Rare migratory birds flock to Harike, Nangal

PATIALA: Bird lovers in the state are in for a treat with all four state wetlands witnessing a higher turnout of migratory birds, some of them rare.

Rare migratory birds flock to Harike, Nangal

editorial@tribune.com

Aman Sood

Tribune News Service

Patiala, January 22

Bird lovers in the state are in for a treat with all four state wetlands witnessing a higher turnout of migratory birds, some of them rare.

The Wildlife Department has spotted the greater white fronted geese for first time in Nangal wetland.

The findings have come to light following the completion of water bird census by the department on Tuesday.

Kuldeep Kumar, Principal Chief Conservator of Forests (Wildlife), said: “Raptors like red-headed falcon, peregrine falcon, Eurasian hobby, imperial eagle, greater spotted eagle, osprey spotted in Harike Wetland show that the five wetlands still hold flora and fauna which is adequate to attract birds from far-off areas.”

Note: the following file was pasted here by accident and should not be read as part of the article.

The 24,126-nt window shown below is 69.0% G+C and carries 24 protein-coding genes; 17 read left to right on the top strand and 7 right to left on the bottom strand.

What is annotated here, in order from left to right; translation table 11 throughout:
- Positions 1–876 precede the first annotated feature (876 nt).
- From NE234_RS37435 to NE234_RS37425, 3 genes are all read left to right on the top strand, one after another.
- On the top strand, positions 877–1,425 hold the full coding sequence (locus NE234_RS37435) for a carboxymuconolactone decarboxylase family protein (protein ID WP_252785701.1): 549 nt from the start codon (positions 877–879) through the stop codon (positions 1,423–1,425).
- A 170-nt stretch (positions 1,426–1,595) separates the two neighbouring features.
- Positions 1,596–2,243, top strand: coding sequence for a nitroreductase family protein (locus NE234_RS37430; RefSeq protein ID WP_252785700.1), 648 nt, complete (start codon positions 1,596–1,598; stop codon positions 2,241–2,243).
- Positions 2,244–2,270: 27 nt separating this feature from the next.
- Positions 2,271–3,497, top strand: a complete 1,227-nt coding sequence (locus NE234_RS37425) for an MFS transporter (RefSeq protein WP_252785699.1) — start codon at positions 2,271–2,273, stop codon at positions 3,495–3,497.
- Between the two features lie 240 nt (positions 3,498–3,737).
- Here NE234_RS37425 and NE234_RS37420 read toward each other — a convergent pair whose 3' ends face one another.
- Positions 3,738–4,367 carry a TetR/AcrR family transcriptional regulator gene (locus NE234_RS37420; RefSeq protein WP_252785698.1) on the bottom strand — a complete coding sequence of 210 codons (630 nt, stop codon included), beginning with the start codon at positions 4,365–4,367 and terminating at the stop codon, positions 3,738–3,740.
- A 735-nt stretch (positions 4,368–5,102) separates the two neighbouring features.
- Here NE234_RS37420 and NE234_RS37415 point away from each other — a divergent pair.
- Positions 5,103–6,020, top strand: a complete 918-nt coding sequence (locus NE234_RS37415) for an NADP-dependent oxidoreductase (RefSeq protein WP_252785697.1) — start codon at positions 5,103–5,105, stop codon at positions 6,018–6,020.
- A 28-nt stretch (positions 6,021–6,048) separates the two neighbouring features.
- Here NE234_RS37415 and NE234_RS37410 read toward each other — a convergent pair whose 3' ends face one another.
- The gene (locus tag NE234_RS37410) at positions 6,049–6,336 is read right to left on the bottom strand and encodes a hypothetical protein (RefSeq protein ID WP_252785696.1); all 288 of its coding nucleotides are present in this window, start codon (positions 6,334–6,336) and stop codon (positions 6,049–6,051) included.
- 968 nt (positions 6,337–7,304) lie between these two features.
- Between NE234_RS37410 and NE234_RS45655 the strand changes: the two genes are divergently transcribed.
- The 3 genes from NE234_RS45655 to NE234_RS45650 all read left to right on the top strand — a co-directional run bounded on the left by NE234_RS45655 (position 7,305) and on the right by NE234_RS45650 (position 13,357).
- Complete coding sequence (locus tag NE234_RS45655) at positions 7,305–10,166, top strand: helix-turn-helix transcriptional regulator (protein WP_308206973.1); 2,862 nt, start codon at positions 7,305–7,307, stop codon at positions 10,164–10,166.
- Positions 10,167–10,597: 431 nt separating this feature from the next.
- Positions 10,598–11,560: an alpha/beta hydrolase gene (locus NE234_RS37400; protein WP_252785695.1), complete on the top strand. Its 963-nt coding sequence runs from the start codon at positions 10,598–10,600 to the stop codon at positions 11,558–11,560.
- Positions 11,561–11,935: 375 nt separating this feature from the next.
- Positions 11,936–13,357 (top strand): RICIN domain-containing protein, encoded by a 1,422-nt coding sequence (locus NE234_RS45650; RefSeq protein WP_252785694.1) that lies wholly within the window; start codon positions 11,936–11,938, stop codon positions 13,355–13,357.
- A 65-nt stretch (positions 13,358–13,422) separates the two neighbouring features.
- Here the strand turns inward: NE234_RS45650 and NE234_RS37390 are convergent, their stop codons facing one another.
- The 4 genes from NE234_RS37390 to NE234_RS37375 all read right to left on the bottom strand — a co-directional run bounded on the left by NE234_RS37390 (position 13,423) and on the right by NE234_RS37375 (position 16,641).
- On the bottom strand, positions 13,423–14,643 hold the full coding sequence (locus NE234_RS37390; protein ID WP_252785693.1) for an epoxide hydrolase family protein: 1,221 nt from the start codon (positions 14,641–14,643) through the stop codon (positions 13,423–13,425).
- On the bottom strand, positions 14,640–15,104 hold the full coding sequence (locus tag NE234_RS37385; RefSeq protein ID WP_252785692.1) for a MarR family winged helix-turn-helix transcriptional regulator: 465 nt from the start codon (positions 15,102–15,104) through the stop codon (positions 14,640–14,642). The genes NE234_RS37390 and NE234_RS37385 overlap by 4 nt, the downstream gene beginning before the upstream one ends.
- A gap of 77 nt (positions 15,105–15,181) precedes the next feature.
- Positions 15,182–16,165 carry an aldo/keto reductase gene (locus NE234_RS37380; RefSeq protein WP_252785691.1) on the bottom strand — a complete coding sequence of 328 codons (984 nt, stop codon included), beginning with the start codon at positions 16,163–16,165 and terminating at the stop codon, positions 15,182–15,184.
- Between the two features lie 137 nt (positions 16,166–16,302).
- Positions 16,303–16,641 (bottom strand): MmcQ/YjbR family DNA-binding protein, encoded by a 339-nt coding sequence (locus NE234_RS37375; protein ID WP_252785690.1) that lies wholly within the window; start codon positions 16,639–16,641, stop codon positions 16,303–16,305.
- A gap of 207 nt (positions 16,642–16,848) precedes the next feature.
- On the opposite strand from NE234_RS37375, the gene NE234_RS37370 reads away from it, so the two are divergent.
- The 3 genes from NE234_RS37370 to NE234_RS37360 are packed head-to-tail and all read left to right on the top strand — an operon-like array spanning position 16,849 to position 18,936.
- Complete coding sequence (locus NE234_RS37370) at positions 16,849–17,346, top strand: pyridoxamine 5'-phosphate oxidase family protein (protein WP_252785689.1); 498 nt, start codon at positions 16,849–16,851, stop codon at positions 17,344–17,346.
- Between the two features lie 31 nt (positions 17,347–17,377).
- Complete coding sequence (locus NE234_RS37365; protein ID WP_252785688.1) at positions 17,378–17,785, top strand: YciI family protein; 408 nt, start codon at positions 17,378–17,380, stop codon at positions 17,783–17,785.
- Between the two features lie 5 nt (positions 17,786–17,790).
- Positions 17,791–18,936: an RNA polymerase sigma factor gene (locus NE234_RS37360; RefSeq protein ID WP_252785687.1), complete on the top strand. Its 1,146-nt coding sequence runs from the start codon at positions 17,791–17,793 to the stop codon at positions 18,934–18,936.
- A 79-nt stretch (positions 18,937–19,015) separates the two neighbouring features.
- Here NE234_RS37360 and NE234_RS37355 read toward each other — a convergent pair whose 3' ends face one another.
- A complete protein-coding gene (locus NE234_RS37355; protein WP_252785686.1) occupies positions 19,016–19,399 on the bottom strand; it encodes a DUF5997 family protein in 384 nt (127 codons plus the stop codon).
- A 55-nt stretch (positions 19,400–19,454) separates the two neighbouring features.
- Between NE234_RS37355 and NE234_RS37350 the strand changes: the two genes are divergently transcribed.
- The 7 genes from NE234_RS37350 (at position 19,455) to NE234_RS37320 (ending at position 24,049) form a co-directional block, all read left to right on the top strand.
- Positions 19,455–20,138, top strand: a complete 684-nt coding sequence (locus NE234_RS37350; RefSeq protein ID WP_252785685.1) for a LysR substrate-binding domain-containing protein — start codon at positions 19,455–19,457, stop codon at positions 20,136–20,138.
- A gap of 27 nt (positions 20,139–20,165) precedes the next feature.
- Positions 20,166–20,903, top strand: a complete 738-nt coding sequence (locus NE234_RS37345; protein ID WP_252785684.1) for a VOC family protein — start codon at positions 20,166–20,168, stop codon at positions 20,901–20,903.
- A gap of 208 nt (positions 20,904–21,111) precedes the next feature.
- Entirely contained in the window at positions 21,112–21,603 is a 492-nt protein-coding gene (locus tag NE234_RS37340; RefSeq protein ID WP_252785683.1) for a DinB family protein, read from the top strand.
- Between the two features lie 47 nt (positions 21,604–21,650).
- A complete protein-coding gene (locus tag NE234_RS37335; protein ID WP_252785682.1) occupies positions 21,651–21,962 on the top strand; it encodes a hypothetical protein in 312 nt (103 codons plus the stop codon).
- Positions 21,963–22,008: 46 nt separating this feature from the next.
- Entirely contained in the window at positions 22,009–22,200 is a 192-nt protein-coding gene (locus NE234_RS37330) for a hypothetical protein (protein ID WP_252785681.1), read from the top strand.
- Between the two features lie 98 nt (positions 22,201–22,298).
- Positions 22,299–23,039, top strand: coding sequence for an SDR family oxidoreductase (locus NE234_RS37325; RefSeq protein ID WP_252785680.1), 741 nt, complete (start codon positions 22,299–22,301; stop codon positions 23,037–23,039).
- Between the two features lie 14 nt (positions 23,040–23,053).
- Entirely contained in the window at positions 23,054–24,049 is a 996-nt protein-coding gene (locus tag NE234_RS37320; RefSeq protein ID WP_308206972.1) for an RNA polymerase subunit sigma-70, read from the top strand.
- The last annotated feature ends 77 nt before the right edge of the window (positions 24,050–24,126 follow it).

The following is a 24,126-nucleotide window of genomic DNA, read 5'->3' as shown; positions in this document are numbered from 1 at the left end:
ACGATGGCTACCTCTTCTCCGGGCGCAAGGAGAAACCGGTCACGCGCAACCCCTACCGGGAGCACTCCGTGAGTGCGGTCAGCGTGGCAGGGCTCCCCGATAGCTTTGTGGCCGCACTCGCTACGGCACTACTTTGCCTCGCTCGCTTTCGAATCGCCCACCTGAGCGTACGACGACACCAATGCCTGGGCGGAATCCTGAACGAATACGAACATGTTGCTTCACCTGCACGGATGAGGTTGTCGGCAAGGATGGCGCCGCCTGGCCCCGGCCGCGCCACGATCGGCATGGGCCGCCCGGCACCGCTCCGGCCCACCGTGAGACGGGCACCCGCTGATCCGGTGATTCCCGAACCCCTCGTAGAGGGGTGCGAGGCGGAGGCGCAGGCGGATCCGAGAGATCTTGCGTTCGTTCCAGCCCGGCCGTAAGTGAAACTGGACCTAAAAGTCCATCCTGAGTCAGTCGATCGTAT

“Birds from as far as Siberia have turned up, a rare phenomenon. We have a number of such birds that are being observed by our experts,” he said.

The census, which was conducted by the department in association with World Wildlife Fund and some bird watchers, covered Ropar, Nangal, Kanjli and Harike wetlands.

As per the census, the top five species at Harike are Eurasian coot (73,765), Gadwal (22,553), greylag goose (8,321), little cormorant (3,540) and Eurasian wigeon (2,054).

Experts say the turnout of water birds in wetlands of Punjab is one of the highest as compared to previous years. “Flocks of rare birds like northern lapwing, black-tailed godwit were sighted at Harike. Species includes Jerdon’s babler, rufous-vented prinia, moustached warbler and short-eared owl,” said Kuldeep Kumar, adding that the state wetlands had successfully saved its habitat.

So far 21 species of mammals, 384 birds, seven turtles, four snakes, six taxa of amphibians, 16 fishes, 189 invertebrates and 38 plants have been recorded at Harike alone. The wetland is spread over 86 sq km.

Jaskaran Sandhu, member, Punjab State Wildlife Advisory Board and a wildlife photographer, says it is encouraging that such birds have started visiting Punjab wetlands. “We should now ensure that their habitat is conserved so that the numbers increase every year,” he said.

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